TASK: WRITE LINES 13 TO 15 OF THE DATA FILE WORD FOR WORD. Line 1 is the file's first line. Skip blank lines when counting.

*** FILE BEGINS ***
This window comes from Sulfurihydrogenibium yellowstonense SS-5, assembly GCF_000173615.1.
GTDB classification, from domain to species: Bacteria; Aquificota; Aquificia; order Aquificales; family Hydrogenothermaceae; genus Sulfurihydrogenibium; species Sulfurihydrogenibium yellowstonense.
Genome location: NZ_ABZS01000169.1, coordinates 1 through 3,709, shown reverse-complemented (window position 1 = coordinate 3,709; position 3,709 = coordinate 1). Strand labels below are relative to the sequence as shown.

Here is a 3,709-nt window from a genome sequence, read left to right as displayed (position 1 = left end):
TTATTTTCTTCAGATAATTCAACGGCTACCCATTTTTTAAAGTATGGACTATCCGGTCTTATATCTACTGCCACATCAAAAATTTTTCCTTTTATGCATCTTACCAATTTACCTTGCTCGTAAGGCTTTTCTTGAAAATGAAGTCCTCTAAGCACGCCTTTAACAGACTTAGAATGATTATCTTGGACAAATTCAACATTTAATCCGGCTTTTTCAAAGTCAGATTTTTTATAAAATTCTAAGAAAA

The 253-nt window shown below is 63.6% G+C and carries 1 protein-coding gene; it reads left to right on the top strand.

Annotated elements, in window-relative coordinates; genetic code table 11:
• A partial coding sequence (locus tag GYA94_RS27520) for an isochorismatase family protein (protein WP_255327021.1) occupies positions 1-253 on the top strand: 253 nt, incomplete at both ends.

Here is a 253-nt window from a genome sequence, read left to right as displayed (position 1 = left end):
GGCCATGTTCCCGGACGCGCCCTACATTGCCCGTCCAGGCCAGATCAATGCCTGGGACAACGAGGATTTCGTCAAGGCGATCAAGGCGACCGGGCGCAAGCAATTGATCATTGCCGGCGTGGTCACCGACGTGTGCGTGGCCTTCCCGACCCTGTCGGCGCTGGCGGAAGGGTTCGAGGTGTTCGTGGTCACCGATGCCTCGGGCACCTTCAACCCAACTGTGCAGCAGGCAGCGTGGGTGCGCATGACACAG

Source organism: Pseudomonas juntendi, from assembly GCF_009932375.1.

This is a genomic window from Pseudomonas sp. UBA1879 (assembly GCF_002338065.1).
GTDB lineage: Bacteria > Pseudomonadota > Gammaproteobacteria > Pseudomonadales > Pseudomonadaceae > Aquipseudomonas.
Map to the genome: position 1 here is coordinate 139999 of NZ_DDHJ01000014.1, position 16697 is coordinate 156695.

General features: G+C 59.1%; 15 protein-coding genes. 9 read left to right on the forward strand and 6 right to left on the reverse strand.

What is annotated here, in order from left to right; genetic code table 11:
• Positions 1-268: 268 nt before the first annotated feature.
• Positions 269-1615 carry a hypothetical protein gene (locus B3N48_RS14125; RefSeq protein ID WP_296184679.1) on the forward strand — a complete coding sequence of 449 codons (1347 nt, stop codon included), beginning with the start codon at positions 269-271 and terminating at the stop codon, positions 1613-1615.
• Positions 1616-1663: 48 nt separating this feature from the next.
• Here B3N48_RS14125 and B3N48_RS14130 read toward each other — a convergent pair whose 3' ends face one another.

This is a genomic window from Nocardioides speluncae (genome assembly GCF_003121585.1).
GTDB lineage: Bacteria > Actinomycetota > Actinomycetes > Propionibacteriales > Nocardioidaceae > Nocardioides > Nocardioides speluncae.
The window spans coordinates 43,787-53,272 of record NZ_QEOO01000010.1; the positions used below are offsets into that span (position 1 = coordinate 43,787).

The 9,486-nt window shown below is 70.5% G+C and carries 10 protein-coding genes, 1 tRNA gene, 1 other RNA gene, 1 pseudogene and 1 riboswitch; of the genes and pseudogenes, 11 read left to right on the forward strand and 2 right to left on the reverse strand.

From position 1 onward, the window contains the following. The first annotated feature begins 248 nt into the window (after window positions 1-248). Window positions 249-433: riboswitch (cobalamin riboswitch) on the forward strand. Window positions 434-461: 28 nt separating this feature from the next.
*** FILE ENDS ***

GTDB lineage: Bacteria > Pseudomonadota > Gammaproteobacteria > Pseudomonadales > Pseudomonadaceae > Aquipseudomonas.
Map to the genome: position 1 here is coordinate 139999 of NZ_DDHJ01000014.1, position 16697 is coordinate 156695.

General features: G+C 59.1%; 15 protein-coding genes. 9 read left to right on the forward strand and 6 right to left on the reverse strand.